October 11, 2018 3:05 pm

Grunting at the gym: How loud is too loud?

Some people overgrunt, which is a gym no-no, experts say.

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If you frequent the gym a few times a week, you’ll probably be familiar with the sound of hog-like grunting.

Grunting, the guttural noise people typically make when lifting weights, annoys a lot of gym goers. It’s such a contentious subject that a Planet Fitness member was kicked out of the gym for breaking a no-grunting rule, and one Montreal man was even attacked by a fellow exerciser for being too loud.

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But according to Sergio Pedemonte, a personal trainer and co-owner of Toronto’s Your House Fitness, grunting is a normal part of lifting weights — it just doesn’t need to be super obnoxious.

“You’ll find some people overgrunt, and that’s a no-no,” he told Global News. “You can kind of tell if a person is making more of an effort [to grunt].”

Pedemonte said he sees people in his gym every day lifting heavy weights, and the noise they make is reasonable. The trainer said he understands why people find loud grunting annoying, but thinks folks in commercial gyms, like GoodLife Fitness of Planet Fitness, might be more bothered than those who spend time in weightlifting-specific spaces.

Greg Hetherington, the founder of Fuel Training Club in Toronto, echoed this stance. He said that grunting is common in many sports, but whether or not it’s socially acceptable largely depends on where you’re working out.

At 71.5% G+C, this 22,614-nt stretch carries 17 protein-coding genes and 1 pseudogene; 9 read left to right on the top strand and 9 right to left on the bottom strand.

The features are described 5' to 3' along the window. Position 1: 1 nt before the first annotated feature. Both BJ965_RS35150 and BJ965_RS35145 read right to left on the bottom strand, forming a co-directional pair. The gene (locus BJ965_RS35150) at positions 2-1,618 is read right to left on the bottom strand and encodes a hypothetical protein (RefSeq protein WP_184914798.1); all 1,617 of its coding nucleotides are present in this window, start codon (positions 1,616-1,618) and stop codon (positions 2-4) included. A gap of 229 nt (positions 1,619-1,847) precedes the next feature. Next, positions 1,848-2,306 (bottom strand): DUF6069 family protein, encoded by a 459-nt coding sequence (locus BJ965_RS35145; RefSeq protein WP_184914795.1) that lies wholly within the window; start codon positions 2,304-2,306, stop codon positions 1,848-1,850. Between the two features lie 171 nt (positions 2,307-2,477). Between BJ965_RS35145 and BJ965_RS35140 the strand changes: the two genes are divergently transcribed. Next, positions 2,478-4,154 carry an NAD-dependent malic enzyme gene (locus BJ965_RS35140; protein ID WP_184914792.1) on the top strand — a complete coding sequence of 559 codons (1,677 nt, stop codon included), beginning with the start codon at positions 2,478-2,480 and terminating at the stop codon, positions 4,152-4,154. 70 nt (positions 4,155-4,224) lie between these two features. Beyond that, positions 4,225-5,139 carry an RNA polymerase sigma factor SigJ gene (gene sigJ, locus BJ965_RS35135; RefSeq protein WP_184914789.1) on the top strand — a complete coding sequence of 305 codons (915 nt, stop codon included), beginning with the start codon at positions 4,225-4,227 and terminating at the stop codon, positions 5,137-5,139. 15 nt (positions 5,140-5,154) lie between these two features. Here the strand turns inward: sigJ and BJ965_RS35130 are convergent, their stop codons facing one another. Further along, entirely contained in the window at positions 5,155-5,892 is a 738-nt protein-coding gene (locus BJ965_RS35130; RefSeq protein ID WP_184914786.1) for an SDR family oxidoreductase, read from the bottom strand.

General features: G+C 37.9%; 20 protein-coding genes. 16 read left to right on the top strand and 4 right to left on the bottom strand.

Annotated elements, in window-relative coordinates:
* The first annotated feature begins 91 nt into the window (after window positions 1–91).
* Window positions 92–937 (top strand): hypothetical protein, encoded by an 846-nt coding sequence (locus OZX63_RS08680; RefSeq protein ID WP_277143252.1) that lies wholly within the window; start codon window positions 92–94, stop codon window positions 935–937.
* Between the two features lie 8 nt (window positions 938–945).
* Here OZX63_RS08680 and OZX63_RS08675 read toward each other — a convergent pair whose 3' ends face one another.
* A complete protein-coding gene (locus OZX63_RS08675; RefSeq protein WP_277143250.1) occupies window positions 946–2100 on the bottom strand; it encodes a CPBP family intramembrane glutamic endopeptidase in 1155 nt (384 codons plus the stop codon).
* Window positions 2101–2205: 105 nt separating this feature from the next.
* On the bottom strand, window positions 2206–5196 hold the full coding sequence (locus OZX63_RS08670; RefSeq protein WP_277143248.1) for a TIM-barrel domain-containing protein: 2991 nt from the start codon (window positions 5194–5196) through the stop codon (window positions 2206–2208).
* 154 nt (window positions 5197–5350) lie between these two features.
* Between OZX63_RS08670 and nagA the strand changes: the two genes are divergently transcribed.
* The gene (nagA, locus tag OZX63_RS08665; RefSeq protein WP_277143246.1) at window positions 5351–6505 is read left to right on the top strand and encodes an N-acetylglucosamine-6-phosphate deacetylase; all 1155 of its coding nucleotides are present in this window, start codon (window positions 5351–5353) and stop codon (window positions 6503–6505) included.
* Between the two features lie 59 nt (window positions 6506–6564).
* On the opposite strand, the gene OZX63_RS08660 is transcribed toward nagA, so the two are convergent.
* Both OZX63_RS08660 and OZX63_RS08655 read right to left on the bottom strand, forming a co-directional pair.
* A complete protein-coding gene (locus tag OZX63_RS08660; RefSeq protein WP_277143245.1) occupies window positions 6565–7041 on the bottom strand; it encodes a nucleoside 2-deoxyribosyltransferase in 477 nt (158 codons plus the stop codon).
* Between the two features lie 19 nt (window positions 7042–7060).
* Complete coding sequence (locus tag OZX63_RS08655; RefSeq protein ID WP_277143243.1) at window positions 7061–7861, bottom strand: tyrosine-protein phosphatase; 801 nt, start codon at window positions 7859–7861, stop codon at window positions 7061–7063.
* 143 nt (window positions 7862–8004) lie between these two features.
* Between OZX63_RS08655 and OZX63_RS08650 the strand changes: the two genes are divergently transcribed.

“If you watch tennis for instance, it’s perfectly reasonable to grunt after hitting a ball, but if you’re in a gym and it’s not very loud and you hear some guy screaming in the corner, it can be kind of awkward,” he said.

“If you’re in an environment that’s a little more aggressive, like a powerlifting gym where people are dropping weights… that [grunting] might be part of the culture.”

Why do people grunt?

It turns out there’s science behind our grunting sounds. When people do weightlifting exercises, like deadlifts and squats, they often grunt because they need to exhale, Pedemonte said. The trainer explained that when people lift heavy weights, it’s important they don’t hold their breath. Pedemonte said he’s seen people pass out from not breathing properly.

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“Grunting allows exhaling, which allows you to reduce the blood pressure in your body,” Pedemonte said. “So when you’re lifting [weight], if you hold on to the air inside and really don’t exhale, your blood pressure will tend to go up.”

Hetherington pointed to research that found when people grunt, they’re typically able to exert more force. “In a weightlifting environment, that means lifting more weights,” Hetherington said.

Pedemonte said that sometimes grunts come out accidentally, too.

“When I do my deadlifts, I enter into a phase where if I’m controlled, I’m able to just exhale,” he said. “But if it gets hard, [a grunt] will just slip… A lot of people don’t know how to just exhale, so [a grunt] just comes out.”

How loud is too loud?

While most gyms don’t have no-grunting policies, it’s best to be respectful of the people around you. “Too loud is excessive, too loud bothers people, and it shouldn’t be done,” Pedemonte said.

Hetherington stressed that being aware of your environment is key, and if you’re in a commercial gym, know that loud grunting will likely be frowned upon.

He suggested this rule: “If you’re grunting louder than the ambient noise around you, you’re probably doing too much.”

Laura.Hensley@Globalnews.ca

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